Abstract

Though love and marriage are Eliza Haywood's central concerns in The Female Spectator, the first periodical written by a woman with a primarily female audience in mind, in a series of issues devoted to the study of Baconian empiricism, Haywood turns her attention away from such concerns to the natural world. This essay aims to determine what is at stake in the Female Spectator's philosophical interactions with nature. It argues that, for Haywood, natural philosophy is a tool with which women may expand the horizon of, and thereby reshape, the sphere to which they are consigned.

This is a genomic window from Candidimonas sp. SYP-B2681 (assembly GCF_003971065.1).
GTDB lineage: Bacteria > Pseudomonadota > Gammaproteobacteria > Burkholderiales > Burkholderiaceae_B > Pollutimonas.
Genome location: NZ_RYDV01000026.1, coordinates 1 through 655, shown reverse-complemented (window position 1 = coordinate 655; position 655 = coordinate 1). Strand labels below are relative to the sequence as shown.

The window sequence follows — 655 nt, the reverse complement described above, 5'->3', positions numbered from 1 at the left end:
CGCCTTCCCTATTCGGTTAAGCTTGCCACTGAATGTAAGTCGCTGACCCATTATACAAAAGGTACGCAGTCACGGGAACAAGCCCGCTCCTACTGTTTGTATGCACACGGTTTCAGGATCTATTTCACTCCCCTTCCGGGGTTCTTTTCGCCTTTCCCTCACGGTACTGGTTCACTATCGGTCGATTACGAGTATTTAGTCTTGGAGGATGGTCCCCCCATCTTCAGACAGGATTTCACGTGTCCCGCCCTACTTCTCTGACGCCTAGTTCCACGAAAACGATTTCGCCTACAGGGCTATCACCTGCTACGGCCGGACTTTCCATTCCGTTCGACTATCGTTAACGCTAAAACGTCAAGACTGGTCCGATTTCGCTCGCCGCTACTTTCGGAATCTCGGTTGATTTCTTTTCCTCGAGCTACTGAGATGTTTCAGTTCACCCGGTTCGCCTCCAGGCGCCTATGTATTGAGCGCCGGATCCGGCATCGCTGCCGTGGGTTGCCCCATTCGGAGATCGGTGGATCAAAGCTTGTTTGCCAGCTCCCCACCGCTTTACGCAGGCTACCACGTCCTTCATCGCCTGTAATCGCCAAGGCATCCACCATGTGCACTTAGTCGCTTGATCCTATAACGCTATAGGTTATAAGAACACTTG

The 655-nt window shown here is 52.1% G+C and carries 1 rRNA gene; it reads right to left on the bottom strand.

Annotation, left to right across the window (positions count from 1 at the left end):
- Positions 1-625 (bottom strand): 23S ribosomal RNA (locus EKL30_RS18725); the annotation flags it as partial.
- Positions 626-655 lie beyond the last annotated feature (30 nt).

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Additional Information

ISSN
1086-315X
Print ISSN
0013-2586
Pages
pp. 55-74
Launched on MUSE
2009-10-07
Open Access
No
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